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HPV Vaccine Shows Higher Failure Rate in Girls or Women Living With HIV

By September 19, 2018No Comments

The human papillomavirus (HPV) vaccine had a higher risk of failure with women who are HIV-positive, according to a recent research by the University of British Columbia.

The national observational study, published in Clinical Infectious Diseases, followed women and girls living with HIV who received the vaccine, and compared their health outcomes with published data on vaccinated and unvaccinated women living with and without HIV.

The study, led by Deborah Money, a Professor of Obstetrics & Gynaecology and Executive Vice Dean of the Faculty of Medicine, looked at 279 volunteers recruited from Canadian HIV clinics, with more than 95 per cent receiving three doses of the vaccine.

After a median follow-up of two years, the incidence of genital warts and continued HPV infection was 2.3 per 100 person-years in the intention-to-treat group, compared to 0.1 per 100 person-years in a group of 1,900 women and girls without HIV who were tracked in a separate international study, published in 2009.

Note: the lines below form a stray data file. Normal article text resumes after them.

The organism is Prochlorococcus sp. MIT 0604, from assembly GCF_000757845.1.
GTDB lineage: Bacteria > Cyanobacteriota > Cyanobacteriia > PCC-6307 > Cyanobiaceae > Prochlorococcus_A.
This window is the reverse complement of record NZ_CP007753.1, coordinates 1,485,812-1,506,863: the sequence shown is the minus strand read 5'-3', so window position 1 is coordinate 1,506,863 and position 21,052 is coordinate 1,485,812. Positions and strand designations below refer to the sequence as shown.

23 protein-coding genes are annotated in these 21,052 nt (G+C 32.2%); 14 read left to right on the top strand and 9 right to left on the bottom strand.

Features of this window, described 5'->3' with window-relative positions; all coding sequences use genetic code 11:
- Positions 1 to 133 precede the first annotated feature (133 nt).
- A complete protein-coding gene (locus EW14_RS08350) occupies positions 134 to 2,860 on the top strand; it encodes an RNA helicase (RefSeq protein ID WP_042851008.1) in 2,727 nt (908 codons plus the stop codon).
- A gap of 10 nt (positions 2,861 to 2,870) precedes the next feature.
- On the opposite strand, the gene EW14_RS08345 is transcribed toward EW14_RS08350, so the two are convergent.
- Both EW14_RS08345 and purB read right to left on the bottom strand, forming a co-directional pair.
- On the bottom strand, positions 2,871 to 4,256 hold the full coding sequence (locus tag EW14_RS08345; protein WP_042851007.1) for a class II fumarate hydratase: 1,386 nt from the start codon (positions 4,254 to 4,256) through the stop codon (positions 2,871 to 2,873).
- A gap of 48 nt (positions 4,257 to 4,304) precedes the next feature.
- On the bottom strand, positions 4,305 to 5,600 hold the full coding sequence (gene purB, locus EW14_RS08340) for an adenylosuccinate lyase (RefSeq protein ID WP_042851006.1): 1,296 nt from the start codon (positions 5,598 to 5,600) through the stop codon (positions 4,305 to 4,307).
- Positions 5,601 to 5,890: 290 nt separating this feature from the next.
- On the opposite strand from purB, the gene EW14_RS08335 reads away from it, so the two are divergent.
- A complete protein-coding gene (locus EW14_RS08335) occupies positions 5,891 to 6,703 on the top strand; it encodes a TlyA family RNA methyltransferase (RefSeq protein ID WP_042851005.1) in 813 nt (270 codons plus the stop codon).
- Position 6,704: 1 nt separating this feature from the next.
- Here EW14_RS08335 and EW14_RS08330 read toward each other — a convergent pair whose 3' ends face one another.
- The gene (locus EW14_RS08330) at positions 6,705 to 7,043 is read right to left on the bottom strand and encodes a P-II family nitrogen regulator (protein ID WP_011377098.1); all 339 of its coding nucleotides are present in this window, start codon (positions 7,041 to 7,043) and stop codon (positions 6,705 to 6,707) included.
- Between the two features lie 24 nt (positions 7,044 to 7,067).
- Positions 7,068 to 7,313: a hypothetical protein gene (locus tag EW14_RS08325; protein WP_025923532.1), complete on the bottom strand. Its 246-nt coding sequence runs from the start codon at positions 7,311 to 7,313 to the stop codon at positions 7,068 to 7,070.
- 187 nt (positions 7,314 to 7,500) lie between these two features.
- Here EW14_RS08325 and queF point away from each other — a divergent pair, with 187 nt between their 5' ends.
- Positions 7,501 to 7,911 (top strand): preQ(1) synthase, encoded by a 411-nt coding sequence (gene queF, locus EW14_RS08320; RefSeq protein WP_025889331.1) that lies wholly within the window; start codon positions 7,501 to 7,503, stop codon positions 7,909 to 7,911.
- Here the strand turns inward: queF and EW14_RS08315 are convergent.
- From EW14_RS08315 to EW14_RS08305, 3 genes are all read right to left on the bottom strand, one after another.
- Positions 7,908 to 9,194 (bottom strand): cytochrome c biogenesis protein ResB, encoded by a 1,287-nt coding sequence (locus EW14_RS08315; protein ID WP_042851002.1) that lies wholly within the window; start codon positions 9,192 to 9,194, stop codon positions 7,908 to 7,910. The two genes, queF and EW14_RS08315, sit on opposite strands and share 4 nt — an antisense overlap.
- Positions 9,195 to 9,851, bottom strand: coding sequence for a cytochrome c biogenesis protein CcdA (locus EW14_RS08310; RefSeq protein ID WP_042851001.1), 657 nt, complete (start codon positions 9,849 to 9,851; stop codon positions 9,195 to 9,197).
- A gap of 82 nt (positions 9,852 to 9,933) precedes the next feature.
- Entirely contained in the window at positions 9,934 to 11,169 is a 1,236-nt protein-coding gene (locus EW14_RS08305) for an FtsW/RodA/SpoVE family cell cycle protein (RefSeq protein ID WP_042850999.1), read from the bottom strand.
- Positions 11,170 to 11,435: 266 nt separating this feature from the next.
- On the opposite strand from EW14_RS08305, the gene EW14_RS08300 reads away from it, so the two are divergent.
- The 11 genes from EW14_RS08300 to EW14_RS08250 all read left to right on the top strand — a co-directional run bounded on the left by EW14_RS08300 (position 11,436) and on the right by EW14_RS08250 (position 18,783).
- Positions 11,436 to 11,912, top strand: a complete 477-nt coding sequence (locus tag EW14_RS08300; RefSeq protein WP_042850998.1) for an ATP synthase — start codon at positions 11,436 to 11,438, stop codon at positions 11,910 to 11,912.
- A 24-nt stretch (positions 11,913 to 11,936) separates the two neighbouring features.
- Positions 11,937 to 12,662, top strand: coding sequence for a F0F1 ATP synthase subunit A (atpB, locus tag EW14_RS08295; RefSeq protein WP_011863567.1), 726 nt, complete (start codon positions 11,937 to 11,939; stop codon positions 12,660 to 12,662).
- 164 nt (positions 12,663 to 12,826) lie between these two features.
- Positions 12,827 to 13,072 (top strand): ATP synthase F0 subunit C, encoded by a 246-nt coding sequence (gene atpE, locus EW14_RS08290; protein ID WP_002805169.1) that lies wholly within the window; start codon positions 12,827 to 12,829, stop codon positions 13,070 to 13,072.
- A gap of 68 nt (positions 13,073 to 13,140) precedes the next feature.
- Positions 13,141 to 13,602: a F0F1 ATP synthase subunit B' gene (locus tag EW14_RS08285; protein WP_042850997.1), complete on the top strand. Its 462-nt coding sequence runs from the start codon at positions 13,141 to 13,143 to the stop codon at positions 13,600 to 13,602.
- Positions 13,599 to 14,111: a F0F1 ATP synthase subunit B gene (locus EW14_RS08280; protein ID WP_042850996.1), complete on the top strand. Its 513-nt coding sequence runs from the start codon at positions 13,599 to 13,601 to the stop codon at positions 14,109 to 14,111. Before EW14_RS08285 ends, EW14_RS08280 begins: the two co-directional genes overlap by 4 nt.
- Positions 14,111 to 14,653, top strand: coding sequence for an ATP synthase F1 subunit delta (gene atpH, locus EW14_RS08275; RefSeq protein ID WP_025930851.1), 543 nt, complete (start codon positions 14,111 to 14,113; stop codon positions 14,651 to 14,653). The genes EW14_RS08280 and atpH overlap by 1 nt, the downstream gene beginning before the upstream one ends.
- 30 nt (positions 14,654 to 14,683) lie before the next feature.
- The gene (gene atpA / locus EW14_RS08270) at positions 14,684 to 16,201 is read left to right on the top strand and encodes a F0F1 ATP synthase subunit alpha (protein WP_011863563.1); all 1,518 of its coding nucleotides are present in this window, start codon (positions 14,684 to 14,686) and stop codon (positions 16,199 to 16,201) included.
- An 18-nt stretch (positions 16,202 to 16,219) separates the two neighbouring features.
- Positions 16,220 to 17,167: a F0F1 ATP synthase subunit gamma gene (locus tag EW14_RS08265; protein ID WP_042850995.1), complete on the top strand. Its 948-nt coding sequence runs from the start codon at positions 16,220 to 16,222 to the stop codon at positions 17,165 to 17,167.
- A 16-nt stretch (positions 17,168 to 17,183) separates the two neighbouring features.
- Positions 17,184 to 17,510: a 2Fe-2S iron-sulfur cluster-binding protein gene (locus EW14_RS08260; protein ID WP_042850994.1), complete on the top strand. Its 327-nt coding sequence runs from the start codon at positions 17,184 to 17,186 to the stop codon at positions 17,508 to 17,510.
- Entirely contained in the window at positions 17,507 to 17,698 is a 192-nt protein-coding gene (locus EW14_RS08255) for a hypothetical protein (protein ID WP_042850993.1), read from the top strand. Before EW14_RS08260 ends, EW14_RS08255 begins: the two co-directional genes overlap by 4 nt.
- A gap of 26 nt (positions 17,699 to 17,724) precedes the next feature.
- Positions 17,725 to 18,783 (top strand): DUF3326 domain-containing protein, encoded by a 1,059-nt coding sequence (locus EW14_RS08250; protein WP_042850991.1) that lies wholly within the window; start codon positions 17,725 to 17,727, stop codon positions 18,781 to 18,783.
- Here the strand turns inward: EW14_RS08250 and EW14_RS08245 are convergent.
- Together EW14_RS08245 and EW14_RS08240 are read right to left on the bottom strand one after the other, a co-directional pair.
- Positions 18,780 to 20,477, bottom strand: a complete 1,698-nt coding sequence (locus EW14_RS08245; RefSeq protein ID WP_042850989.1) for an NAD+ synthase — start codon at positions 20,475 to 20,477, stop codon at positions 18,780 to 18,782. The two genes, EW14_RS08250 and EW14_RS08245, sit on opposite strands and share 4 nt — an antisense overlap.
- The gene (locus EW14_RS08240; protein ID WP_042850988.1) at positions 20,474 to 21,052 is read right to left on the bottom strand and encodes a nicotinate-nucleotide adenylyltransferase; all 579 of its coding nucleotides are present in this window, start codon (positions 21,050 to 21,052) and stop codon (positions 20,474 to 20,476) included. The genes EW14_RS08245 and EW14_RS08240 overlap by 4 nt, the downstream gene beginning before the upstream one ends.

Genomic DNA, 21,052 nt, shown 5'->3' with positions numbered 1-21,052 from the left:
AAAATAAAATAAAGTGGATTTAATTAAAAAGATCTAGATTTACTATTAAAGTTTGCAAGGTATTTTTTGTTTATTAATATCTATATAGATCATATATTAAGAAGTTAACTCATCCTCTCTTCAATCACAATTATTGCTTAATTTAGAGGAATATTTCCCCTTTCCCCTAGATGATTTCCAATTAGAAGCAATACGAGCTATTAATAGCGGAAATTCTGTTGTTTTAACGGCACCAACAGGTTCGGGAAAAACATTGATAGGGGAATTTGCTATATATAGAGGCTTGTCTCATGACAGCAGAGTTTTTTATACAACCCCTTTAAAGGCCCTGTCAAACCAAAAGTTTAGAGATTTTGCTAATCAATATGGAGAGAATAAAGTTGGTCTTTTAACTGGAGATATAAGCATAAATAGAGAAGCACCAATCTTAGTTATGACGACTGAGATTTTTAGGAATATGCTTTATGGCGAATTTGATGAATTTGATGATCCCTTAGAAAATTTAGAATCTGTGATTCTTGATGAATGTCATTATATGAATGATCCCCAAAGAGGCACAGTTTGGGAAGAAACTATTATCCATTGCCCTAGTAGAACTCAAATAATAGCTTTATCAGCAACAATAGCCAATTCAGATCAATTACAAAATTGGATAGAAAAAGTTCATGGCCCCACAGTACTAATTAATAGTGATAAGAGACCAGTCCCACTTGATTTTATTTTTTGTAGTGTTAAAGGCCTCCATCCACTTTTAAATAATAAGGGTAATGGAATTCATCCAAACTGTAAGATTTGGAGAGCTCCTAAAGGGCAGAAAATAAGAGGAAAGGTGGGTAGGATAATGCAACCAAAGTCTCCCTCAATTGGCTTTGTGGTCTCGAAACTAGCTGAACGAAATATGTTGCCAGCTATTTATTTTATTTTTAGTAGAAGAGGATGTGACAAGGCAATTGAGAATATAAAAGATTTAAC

The incidence rates from this study were similar to the incidence rates of women from the 2009 study who received a placebo instead of the actual HPV vaccine.

Lead author Elisabeth McClymont, a PhD student, and her co-authors concluded that the HPV vaccine should continue to be offered to a wide range of women living with HIV. But health officials and health providers should be aware that women living with HIV appear to be at higher risk of acquiring persistent HPV-related infection and disease, even with vaccination.

“As a result, regular cervical screening remains important in vaccinated [women living with HIV],” they wrote.